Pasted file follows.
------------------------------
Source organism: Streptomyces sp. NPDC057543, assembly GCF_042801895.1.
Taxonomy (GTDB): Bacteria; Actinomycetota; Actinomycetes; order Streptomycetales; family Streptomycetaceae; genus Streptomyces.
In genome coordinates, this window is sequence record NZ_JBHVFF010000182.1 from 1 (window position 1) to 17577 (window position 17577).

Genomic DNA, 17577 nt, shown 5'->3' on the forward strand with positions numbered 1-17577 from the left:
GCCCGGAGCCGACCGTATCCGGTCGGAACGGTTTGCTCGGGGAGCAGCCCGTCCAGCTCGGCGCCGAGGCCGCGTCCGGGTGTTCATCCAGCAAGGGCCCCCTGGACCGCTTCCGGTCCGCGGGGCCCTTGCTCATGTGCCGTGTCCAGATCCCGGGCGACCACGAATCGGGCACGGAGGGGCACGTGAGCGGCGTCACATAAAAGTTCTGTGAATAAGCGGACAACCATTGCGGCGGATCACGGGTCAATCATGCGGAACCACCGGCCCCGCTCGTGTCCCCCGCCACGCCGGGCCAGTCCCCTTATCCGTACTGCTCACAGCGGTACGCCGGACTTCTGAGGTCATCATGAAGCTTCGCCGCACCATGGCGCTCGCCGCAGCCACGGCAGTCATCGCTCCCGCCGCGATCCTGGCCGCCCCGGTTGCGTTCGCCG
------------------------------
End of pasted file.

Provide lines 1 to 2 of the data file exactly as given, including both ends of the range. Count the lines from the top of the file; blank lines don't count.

Source organism: Streptomyces sp. NPDC057543, assembly GCF_042801895.1.
Taxonomy (GTDB): Bacteria; Actinomycetota; Actinomycetes; order Streptomycetales; family Streptomycetaceae; genus Streptomyces.